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Getting Yitzḥak Rabin’s Legacy Right

Dec. 11 2017

Reviewing Itamar Rabinovich’s recent biography of Yitzḥak Rabin, Efraim Inbar praises it for correcting the misconception that the Israeli general and statesman was far more concerned with achieving “peace” than with issues of security; in reality, his entire career was focused on security. At the same time, however, Inbar faults the book for errors of both fact and interpretation:

[Rabinovich criticizes] Rabin for not making “bold” decisions or taking on more “diplomatic initiatives,” terms favored by Israeli leftists who find the status quo vis-à-vis the Arabs untenable. Yet, gaining time and waiting for the Arabs to change and accept Israel has been the Zionist strategy from David Ben-Gurion’s time. Moreover, Rabinovitch offers little criticism of the security risks taken by Rabin in accepting the Oslo agreement, which was described by his disciple Ehud Barak as having “a lot of holes. It’s like Swiss cheese.”

Similarly, Rabin’s willingness to withdraw to the 1967 line in his negotiations with Syria elicits [from his biographer] no discussion of its potential repercussions, particularly when the current Syrian predicament, with both Shiite and Sunni radicals pressing up against the Israeli border, is so evident. Finally, the author’s dislike for Prime Minister Benjamin Netanyahu and for religious Zionists (a much more diverse group than [Rabinovich implies]) is fairly strident and echoes the frustration of Israel’s left with changes in Israel’s society and politics that it can no longer control.

The author also misreads Rabin’s approach to the first intifada and the Palestinian issue. Rabin never believed that the only way to deal with these issues was by finding a political solution. For Rabin, any political solution was predicated upon Israel’s superior military power and its occasional use. In Rabin’s mind, military power and diplomatic efforts were not disconnected.

Read more at Middle East Quarterly

More about: Intifada, Israel & Zionism, Israeli history, Oslo Accords, Yitzhak Rabin

 

Mahmoud Abbas Comes to the UN to Walk away from the Negotiating Table

Feb. 22 2018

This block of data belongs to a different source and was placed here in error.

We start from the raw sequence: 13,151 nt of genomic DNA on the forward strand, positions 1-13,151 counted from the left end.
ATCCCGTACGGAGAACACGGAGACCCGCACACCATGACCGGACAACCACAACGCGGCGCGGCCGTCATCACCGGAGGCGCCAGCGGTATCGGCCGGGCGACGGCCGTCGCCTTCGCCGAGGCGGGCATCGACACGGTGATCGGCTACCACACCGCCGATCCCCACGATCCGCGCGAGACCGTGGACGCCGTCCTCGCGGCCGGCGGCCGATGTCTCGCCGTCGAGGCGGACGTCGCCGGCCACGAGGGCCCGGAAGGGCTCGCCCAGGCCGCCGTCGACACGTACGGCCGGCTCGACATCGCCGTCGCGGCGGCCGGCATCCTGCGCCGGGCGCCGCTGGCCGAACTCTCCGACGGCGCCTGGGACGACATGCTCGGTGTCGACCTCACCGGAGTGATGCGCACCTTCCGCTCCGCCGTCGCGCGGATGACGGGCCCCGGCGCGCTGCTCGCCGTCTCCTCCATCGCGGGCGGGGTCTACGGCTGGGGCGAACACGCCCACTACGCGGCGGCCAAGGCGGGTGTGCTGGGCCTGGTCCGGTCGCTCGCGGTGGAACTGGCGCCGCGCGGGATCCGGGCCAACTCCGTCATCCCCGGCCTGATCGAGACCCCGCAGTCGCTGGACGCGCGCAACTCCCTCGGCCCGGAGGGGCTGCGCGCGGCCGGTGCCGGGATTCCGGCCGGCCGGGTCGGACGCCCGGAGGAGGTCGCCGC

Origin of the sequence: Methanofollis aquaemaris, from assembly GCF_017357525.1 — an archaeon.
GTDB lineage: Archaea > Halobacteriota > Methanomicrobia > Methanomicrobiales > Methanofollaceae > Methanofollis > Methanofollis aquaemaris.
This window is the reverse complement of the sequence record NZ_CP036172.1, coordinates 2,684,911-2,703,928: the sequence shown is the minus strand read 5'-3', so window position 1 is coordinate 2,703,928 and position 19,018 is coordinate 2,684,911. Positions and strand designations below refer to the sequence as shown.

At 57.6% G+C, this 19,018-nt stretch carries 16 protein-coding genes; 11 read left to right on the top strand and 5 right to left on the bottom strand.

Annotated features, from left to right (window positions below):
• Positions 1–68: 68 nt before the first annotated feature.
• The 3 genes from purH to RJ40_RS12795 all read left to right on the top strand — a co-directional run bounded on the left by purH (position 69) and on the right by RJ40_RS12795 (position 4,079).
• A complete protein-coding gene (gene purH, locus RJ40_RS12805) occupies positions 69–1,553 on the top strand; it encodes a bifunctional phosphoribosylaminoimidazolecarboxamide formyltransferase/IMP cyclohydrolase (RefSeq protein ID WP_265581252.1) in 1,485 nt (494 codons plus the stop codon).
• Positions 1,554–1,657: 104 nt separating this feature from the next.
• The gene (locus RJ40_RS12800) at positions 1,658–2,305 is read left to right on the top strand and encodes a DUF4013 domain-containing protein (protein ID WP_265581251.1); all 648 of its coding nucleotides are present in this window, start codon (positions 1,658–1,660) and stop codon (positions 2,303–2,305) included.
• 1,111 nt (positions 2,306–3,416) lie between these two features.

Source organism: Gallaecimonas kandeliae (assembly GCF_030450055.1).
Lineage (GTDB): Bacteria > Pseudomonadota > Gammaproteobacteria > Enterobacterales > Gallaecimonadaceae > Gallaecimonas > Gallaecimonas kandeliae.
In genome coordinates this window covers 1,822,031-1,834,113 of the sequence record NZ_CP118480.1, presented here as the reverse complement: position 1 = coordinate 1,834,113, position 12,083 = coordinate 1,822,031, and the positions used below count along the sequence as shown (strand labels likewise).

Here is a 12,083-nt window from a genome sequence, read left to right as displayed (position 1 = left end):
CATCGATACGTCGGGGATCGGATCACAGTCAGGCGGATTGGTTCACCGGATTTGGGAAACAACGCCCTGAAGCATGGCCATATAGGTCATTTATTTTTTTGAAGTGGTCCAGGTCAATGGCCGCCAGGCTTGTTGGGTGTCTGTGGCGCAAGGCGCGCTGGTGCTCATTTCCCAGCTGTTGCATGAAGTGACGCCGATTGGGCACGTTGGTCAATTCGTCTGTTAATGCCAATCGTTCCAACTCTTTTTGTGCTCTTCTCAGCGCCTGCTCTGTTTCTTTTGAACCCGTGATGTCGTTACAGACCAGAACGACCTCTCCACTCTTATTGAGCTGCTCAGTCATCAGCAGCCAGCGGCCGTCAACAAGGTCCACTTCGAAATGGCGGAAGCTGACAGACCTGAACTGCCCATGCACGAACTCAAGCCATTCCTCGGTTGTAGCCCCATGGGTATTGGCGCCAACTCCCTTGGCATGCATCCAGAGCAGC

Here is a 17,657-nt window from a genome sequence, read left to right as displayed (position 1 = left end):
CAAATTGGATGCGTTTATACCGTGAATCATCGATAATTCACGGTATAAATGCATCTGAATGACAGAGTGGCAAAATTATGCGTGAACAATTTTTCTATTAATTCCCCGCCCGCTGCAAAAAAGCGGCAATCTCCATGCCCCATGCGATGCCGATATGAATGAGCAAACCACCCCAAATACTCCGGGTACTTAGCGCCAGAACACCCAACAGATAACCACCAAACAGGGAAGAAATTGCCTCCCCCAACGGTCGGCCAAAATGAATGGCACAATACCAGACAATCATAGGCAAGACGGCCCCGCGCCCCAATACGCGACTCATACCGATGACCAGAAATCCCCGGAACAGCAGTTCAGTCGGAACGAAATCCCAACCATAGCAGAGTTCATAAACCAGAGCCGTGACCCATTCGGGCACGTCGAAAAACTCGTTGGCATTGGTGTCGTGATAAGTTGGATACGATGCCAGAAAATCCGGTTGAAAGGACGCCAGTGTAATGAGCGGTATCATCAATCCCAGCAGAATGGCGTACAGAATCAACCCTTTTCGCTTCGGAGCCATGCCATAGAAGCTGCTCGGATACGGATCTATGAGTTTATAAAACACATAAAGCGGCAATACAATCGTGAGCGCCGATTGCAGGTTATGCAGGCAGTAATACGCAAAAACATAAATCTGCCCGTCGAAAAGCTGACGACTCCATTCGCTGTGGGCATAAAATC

On Tuesday, the Palestinian Authority president, Mahmoud Abbas, addressed the United Nations Security Council during one of its regular discussions of the “Palestine question.” He used the opportunity to elaborate on the Palestinians’ “5,000-year history” in the land of Israel, after which he moved on to demand—among other things—that the U.S. reverse its recognition of Jerusalem as Israel’s capital. The editors of the Weekly Standard comment:

It’s convenient for Abbas to suggest a condition to which he knows the United States won’t accede. It allows him to do what he does best—walk away from the table. Which is what he did on Tuesday, literally. After his speech, Abbas and his coterie of bureaucrats walked out of the council chamber, snubbing the next two speakers, the Israeli ambassador Danny Danon and the U.S. ambassador Nikki Haley, . . . [in order to have his] photograph taken with the Belgian foreign minister.

Abbas has neither the power nor the will to make peace. It’s the perennial problem afflicting Palestinian leadership. If he compromises on the alleged “right of return”—the chimerical idea that Palestinians can re-occupy the lands from which they [or their ancestors] fled, in effect obliterating the Israeli state—he will be deposed by political adversaries. Thus his contradictory strategy: to prolong his pageantry in international forums such as the UN, and to fashion himself a “moderate” even as he finances and incites terror. He seems to believe time is on his side. But it’s not. He’s eighty-two. While he continues his performative intransigence, he further immiserates the people he claims to represent.

In a sense, it was entirely appropriate that Abbas walked out. In that sullen act, he [exemplified] his own approach to peacemaking: when difficulties arise, vacate the premises and seek out photographers.

Read more at Weekly Standard

More about: Mahmoud Abbas, Nikki Haley, Politics & Current Affairs, United Nations